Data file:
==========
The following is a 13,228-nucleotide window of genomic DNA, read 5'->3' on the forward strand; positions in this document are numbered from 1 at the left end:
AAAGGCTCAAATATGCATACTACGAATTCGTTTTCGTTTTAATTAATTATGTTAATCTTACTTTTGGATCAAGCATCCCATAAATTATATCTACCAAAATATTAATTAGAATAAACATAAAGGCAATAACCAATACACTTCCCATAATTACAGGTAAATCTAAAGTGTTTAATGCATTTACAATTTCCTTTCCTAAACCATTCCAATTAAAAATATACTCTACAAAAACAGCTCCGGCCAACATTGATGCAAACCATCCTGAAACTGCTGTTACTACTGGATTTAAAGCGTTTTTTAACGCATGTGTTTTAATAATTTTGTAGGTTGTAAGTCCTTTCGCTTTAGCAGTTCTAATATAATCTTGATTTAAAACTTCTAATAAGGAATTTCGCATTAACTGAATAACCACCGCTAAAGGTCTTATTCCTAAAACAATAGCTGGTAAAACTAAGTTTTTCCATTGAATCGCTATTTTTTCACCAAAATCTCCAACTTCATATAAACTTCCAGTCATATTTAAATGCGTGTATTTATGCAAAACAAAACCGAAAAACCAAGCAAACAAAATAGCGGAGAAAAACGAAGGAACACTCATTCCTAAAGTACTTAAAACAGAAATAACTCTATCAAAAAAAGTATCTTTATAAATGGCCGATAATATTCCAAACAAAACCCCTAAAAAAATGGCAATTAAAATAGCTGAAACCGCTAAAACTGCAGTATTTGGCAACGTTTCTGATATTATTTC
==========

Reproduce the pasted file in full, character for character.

The following is a 13,228-nucleotide window of genomic DNA, read 5'->3' on the forward strand; positions in this document are numbered from 1 at the left end:
AAAGGCTCAAATATGCATACTACGAATTCGTTTTCGTTTTAATTAATTATGTTAATCTTACTTTTGGATCAAGCATCCCATAAATTATATCTACCAAAATATTAATTAGAATAAACATAAAGGCAATAACCAATACACTTCCCATAATTACAGGTAAATCTAAAGTGTTTAATGCATTTACAATTTCCTTTCCTAAACCATTCCAATTAAAAATATACTCTACAAAAACAGCTCCGGCCAACATTGATGCAAACCATCCTGAAACTGCTGTTACTACTGGATTTAAAGCGTTTTTTAACGCATGTGTTTTAATAATTTTGTAGGTTGTAAGTCCTTTCGCTTTAGCAGTTCTAATATAATCTTGATTTAAAACTTCTAATAAGGAATTTCGCATTAACTGAATAACCACCGCTAAAGGTCTTATTCCTAAAACAATAGCTGGTAAAACTAAGTTTTTCCATTGAATCGCTATTTTTTCACCAAAATCTCCAACTTCATATAAACTTCCAGTCATATTTAAATGCGTGTATTTATGCAAAACAAAACCGAAAAACCAAGCAAACAAAATAGCGGAGAAAAACGAAGGAACACTCATTCCTAAAGTACTTAAAACAGAAATAACTCTATCAAAAAAAGTATCTTTATAAATGGCCGATAATATTCCAAACAAAACCCCTAAAAAAATGGCAATTAAAATAGCTGAAACCGCTAAAACTGCAGTATTTGGCAACGTTTCTGATATTATTTC